by Steven Kissinger
Jhulfrance Joseph, a 21-year-old freshman at Florida SouthWestern State College, says she was aware that her college experience would require a lot of dedication and determination: After all, there was a time when she couldn’t see herself making it here at all.
When she graduated from Immokalee High School in 2013, she was unable to pass the ACT and FCAT, so she didn’t receive a standard high school diploma. Joseph was devastated and lost any hope of going to college. With no money and no job, things for Joseph seemed bleak.
She first reached out to Barbara Van Essen with the Girl Scouts of Southwest Florida. Van Essen helped her deal with everything she was going through, even assisting her in enrolling at the Immokalee Technical Center, known as iTech, so she could begin taking classes to earn her GED.
While she enjoyed iTech, Joseph admits she was impatient. She was anxious to receive her GED so she could move forward with her life. As a junior in high school, she had become involved with The Immokalee Foundation, first as a tutor in the Immokalee Readers program and then by joining the Career Development program her senior year.
Through the CDP, students enhance the professional skills necessary to become confident, productive and successful citizens. CDP guides them through the process of career goal-setting and attainment, bringing together outstanding career development services, best practices, educational career panels, job shadowing and internships. The program also provides tuition and scholarships, arranges job shadowing/internship and apprenticeship positions, evaluates students’ career interest inventories, and provides opportunities to attend career fairs.
Joseph approached Elda Hernandez, TIF’s Career Development program manager. “I told her I wanted to get my GED faster,” said Joseph. “She searched and found a program at Michigan State University that helps students like me.”
TIF not only paid for Joseph to attend MSU, but Hernandez also helped prepare her for a new environment and different weather. “I was so thankful TIF gave me the opportunity to experience something out of my comfort zone. I was there less than a month, and once I received my GED, I started to see a new future for myself. It gave me hope.”
Now, in her first year of college, she remembers the excitement and eagerness of wanting to have a better education and success. But, she recognizes it is certainly different, and more difficult, than high school. For instance, college requires more preparation for the material that is given by the professors. “An academic challenge I faced is time management,” Joseph explained.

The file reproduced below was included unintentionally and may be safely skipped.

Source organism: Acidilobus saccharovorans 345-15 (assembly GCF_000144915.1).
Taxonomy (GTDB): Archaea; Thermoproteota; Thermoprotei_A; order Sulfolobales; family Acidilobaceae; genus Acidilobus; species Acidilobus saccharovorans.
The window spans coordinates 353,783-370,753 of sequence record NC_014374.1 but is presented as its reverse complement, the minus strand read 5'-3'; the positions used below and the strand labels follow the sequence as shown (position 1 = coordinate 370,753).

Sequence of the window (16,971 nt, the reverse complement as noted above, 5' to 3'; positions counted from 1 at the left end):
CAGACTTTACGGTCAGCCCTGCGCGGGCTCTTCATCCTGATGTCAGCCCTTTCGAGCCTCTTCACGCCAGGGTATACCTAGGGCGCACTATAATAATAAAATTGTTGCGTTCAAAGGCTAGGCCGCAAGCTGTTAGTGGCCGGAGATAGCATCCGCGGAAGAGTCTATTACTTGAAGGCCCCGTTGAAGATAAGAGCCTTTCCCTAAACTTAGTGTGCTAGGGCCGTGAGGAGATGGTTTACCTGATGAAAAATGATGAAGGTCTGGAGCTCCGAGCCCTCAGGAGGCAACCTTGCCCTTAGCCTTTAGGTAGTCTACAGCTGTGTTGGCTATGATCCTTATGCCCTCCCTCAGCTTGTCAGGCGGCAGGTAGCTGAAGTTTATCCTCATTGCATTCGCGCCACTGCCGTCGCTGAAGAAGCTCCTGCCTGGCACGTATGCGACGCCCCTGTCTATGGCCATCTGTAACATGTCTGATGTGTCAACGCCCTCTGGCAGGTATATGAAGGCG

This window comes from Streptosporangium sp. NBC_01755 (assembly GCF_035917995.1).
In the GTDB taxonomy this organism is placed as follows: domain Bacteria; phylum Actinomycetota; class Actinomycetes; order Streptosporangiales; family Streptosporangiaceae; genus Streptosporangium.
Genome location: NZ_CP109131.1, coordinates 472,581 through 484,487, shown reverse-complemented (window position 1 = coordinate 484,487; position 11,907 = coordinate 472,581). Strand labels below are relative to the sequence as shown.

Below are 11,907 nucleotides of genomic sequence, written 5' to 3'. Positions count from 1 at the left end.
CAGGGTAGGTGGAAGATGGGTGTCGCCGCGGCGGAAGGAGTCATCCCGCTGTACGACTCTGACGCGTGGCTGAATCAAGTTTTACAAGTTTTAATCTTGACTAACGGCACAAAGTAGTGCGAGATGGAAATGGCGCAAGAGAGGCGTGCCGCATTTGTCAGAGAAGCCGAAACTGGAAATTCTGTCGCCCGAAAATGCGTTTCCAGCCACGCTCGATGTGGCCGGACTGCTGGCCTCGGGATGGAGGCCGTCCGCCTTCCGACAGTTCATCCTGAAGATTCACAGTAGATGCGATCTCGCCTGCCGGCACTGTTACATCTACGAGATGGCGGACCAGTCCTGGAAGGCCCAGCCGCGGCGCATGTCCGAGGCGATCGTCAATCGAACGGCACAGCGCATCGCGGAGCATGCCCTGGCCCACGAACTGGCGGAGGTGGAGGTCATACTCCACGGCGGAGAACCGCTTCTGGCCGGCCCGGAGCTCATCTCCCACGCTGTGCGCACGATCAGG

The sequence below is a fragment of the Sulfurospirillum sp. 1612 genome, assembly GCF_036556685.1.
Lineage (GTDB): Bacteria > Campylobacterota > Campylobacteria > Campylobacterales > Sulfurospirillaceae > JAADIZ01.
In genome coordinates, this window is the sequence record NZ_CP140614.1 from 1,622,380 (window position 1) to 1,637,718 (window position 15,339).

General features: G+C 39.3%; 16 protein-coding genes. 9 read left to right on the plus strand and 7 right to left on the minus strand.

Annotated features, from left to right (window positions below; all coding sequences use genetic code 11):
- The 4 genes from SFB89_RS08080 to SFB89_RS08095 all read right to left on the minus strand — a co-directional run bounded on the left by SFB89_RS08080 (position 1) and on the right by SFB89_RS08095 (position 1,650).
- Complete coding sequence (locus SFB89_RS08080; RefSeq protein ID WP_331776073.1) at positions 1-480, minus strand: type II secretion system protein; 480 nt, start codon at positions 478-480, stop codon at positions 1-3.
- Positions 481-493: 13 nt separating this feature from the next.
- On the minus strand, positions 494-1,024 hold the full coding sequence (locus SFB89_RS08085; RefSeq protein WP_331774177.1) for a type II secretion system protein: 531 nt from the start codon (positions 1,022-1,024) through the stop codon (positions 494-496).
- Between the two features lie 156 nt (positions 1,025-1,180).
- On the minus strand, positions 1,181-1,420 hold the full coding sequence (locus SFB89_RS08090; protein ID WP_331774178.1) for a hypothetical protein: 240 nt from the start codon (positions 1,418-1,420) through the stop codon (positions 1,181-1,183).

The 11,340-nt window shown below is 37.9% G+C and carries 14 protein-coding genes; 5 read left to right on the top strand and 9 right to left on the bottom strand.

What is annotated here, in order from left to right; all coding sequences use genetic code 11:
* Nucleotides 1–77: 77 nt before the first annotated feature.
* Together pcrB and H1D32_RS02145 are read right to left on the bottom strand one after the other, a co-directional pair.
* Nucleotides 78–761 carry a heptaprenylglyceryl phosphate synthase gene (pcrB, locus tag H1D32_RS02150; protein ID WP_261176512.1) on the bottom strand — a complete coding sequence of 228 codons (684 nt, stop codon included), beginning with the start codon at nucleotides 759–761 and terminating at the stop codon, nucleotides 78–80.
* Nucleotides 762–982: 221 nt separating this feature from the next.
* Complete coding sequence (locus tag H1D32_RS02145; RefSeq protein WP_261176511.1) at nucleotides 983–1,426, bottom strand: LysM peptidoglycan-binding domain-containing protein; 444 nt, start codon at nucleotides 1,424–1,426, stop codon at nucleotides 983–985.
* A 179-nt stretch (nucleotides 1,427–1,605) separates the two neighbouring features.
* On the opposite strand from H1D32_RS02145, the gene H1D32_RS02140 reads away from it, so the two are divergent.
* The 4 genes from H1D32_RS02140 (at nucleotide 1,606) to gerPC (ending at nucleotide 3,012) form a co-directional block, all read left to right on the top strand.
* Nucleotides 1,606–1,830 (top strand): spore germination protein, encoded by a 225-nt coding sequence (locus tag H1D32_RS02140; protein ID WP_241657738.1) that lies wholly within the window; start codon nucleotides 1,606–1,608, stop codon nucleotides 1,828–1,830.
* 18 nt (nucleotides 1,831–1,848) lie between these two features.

“It was difficult to accomplish two to four hours of reading and preparation for the entire course. When I did not have a job, the extra time was extremely beneficial because I would have all my assignments completed. However, now that I have a job, managing my time wisely is my first priority. I work to overcome my academic challenges by working on making them into strong attributes.”
As for her future, it is definitely bright. Joseph has known since high school – when TIF provided her with the opportunity to shadow nurses and doctors – that she wanted to be an obstetrician/gynecologist. She is grateful for TIF’s part in helping her on the path toward achieving her goals.
“Everyone at TIF is friendly and they care about you,” Joseph said. “They want you to succeed. They’ve taught me to be stronger for myself and my education.”
The Immokalee Foundation provides a range of education programs that focus on building pathways to success through college and post-secondary preparation and support, mentoring and tutoring, opportunities for broadening experiences and life skills development leading to economic independence.
To learn more about TIF, volunteering as a mentor or for additional information, call 239.430.9122 or visit www.immokaleefoundation.org.
Steven Kissinger, executive director of The Immokalee Foundation, can be reached at firstname.lastname@example.org